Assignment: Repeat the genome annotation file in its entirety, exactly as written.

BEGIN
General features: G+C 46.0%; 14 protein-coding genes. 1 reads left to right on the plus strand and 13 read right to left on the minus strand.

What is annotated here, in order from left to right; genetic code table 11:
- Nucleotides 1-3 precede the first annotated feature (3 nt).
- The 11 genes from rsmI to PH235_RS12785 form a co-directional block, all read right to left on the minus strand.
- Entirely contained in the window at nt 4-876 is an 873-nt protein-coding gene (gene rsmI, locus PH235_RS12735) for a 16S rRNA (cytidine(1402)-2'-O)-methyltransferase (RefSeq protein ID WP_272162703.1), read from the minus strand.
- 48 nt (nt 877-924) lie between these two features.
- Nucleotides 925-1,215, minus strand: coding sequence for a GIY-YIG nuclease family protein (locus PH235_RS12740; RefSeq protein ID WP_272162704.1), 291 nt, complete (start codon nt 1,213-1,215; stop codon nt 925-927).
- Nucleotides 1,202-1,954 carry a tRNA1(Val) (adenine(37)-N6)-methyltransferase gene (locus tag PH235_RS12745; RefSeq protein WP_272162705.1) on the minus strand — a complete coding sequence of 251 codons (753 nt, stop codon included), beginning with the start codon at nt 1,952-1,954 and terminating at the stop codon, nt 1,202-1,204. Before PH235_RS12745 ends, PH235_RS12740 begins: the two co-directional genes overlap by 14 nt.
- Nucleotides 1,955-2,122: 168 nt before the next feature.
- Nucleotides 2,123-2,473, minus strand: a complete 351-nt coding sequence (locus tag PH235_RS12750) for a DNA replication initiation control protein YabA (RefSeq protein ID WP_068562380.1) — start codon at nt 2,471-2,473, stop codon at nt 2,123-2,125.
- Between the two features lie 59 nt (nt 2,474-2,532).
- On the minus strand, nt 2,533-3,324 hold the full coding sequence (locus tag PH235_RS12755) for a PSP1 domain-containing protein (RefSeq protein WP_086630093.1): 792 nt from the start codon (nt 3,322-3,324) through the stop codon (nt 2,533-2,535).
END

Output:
General features: G+C 46.0%; 14 protein-coding genes. 1 reads left to right on the plus strand and 13 read right to left on the minus strand.

What is annotated here, in order from left to right; genetic code table 11:
- Nucleotides 1-3 precede the first annotated feature (3 nt).
- The 11 genes from rsmI to PH235_RS12785 form a co-directional block, all read right to left on the minus strand.
- Entirely contained in the window at nt 4-876 is an 873-nt protein-coding gene (gene rsmI, locus PH235_RS12735) for a 16S rRNA (cytidine(1402)-2'-O)-methyltransferase (RefSeq protein ID WP_272162703.1), read from the minus strand.
- 48 nt (nt 877-924) lie between these two features.
- Nucleotides 925-1,215, minus strand: coding sequence for a GIY-YIG nuclease family protein (locus PH235_RS12740; RefSeq protein ID WP_272162704.1), 291 nt, complete (start codon nt 1,213-1,215; stop codon nt 925-927).
- Nucleotides 1,202-1,954 carry a tRNA1(Val) (adenine(37)-N6)-methyltransferase gene (locus tag PH235_RS12745; RefSeq protein WP_272162705.1) on the minus strand — a complete coding sequence of 251 codons (753 nt, stop codon included), beginning with the start codon at nt 1,952-1,954 and terminating at the stop codon, nt 1,202-1,204. Before PH235_RS12745 ends, PH235_RS12740 begins: the two co-directional genes overlap by 14 nt.
- Nucleotides 1,955-2,122: 168 nt before the next feature.
- Nucleotides 2,123-2,473, minus strand: a complete 351-nt coding sequence (locus tag PH235_RS12750) for a DNA replication initiation control protein YabA (RefSeq protein ID WP_068562380.1) — start codon at nt 2,471-2,473, stop codon at nt 2,123-2,125.
- Between the two features lie 59 nt (nt 2,474-2,532).
- On the minus strand, nt 2,533-3,324 hold the full coding sequence (locus tag PH235_RS12755) for a PSP1 domain-containing protein (RefSeq protein WP_086630093.1): 792 nt from the start codon (nt 3,322-3,324) through the stop codon (nt 2,533-2,535).